Posted in | News | Energy

Using New Materials to Develop Components for Solid-State Lithium-Ion Batteries

Four South Dakota State University faculty members will help improve battery technologies through the Center for Electrochemical Energy Storage. The new governor's research center, which is led by South Dakota Mines associate professor Alevtina Smirnova, recently received $3.9 million in state funding.

"Our priorities are to improve the safety and energy density of next-generation batteries," said assistant professor Yue Zhou of the Department of Electrical Engineering and Computer Science. He leads the SDSU team that includes professor George Langelett of the Ness School of Management and Economics, professor Huitian Lu of construction and operations management and associate professor Matthew Biesecker of mathematics and statistics.

SDSU and South Dakota Mines researchers are using new materials to develop components for a solid-state lithium-ion battery. "We have the talent to do it," Zhou said. Advanced battery technologies will help improve the range and safety of electric cars and the increased storage capacity will bring the power industry one step closer to integrating renewable energy into the electrical grid.

The SDSU team will receive more than $1.3 million in funding to support its work over the next five years. One postdoctoral research associate, three doctoral students and two master's students will also work on the project.

To move those technologies toward commercialization, the research teams are also part of the Center for Solid-State Electric Power Storage, which received $2.5 million in funding from the National Science Foundation's Industry-University Cooperative Research Center program. Both centers emphasize transitioning laboratory research to the market by collaborating with industrial partners and national research laboratories.

The partnerships with national laboratories and industry will help the researchers accomplish their goal of providing a stable battery cell that companies can mass produce.

Developing new battery materials

Lithium-ion batteries consist of two electrodes-;a cathode and an anode-;submerged in a liquid electrolyte and a separator. The separator is a physical barrier that keeps the cathode and anode apart. When the battery is in use, the ions move from the anode to the cathode through the electrolyte. When the battery charges, the process reverses with lithium ions migrating to the anode.

Zhou's materials group will replace the graphite on anodes with a new material called lithium metal, while South Dakota Mines researchers will work on cathodes and solid-state electrolytes. "The capacity of conventional graphic anodes is low," he said, noting lithium metal has the potential to increate battery capacity by 10 times.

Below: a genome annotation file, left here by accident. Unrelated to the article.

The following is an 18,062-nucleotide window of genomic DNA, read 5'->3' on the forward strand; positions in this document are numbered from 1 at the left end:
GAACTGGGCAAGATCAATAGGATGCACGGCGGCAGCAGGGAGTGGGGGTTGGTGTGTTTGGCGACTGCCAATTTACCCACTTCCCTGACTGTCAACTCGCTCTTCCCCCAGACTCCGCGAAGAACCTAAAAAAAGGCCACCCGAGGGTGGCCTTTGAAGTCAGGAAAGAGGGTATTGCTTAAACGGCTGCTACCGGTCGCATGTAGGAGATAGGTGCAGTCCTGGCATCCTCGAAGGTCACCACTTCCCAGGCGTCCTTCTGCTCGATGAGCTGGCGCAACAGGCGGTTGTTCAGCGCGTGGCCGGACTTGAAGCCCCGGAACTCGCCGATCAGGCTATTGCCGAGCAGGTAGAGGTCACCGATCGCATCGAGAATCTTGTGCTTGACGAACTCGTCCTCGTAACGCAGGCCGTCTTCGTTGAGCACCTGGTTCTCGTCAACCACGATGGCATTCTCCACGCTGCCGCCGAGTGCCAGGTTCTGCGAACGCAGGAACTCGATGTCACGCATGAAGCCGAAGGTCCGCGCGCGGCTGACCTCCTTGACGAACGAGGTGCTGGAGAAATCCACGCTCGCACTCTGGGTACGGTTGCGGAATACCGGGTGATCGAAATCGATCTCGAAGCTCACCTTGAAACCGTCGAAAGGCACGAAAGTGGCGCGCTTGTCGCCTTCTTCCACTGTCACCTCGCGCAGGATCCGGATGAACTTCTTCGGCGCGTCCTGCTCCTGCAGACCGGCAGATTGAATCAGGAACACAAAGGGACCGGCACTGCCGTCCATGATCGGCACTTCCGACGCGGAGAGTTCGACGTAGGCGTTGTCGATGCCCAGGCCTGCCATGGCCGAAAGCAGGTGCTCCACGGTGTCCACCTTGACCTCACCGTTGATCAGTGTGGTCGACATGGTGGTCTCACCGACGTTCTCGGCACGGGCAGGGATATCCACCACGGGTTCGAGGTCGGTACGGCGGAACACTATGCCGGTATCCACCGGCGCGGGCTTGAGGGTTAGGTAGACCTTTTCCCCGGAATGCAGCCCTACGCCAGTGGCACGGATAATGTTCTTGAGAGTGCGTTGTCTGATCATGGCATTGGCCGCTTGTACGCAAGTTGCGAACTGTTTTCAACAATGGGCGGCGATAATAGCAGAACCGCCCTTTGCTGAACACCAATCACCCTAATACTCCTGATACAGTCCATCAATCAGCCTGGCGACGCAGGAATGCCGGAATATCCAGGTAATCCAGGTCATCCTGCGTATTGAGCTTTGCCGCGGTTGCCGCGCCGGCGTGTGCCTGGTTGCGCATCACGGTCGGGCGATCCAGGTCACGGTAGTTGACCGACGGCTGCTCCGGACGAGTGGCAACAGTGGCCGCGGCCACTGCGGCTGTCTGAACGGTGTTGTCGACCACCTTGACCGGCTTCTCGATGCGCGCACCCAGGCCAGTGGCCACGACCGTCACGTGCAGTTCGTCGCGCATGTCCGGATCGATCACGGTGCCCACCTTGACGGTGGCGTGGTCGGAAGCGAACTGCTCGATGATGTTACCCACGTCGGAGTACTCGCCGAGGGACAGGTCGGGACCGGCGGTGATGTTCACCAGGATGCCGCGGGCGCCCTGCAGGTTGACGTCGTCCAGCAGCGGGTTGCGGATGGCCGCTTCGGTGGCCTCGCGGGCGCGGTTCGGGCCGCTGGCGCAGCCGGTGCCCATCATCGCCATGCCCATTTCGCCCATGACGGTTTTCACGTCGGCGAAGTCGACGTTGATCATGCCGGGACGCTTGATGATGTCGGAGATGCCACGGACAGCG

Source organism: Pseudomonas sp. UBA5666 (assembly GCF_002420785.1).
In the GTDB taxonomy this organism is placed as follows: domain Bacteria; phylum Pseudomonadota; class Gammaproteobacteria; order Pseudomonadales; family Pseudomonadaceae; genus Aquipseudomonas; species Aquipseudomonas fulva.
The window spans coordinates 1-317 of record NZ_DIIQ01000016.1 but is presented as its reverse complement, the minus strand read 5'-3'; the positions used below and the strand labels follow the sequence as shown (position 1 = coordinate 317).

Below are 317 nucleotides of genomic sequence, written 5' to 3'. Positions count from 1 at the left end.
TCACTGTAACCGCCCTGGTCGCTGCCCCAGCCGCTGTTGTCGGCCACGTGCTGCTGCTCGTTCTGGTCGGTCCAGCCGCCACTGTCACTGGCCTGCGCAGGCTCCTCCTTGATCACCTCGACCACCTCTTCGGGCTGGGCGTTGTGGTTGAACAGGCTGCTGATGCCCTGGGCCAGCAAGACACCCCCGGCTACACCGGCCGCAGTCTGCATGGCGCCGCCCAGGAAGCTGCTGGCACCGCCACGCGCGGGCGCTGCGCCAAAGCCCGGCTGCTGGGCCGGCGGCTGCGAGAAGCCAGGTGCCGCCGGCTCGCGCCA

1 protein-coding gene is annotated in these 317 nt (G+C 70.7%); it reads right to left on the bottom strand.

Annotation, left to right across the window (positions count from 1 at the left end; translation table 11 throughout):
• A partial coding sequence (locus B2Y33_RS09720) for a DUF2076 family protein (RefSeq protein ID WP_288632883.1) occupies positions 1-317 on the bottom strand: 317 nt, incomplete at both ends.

Furthermore, Zhou explained, "Conventional electrolytes consist of lithium salt and organic solvents, which are flammable. To improve battery safety, the research group is developing novel solid-state electrolytes that will replace the separator."

According to an article in Frontiers in Materials, solid-state electrolytes have the potential to simplify the internal structure and the packaging process of the battery and to reduce manufacturing costs.

Modeling Battery Performance, Lifetime

Biesecker, who specializes in mathematical modeling of physical and biological processes, will use differential equations to predict how a solid-state battery performs.

"I try to build equations for how things actually work," Biesecker said. He will begin by examining published literature, which is about 10 years old, on battery models.

"We are not starting from ground zero, as there is some previous work on mathematical modeling in the published literature, but the models have factors that are ignored or left out, so they can always be improved," Biesecker said. The model should match battery performance data from Zhou and the South Dakota Mines researchers.

"If the model is flexible enough to fit the data for a variety of existing solid-state battery cells and devices constructed, then we know it is physically sound and then we can proceed to experiment with device configurations and properties via simulation rather than in the laboratory," Biesecker said. "You can tweak things in the model to figure out what might work and, more importantly, what won't work."

Biesecker will work with Lu to predict how long a solid-state battery will last. "We will simulate the dynamics of the battery and then use algorthms to assess the battery life cycle online," said Lu, who did similar work to predict the remaining useful life of lithium-ion battery cells in a battery management system for Space Information Laboratories, which is one of the IUCRC commercial partners. Lu will also collaborate with South Dakota Mines assistant electrical engineering professor Long Zhao on this part of the project.

Finally, Lu and Langelett, who is also recruiting commercial partners, will analyze the research center's impact on economic development. "Developing relationships with business and industry partners who are interested in these innovative technologies will help guide our research and build that commercialization connection," Langelett said.


Tell Us What You Think

Do you have a review, update or anything you would like to add to this news story?

Leave your feedback
Your comment type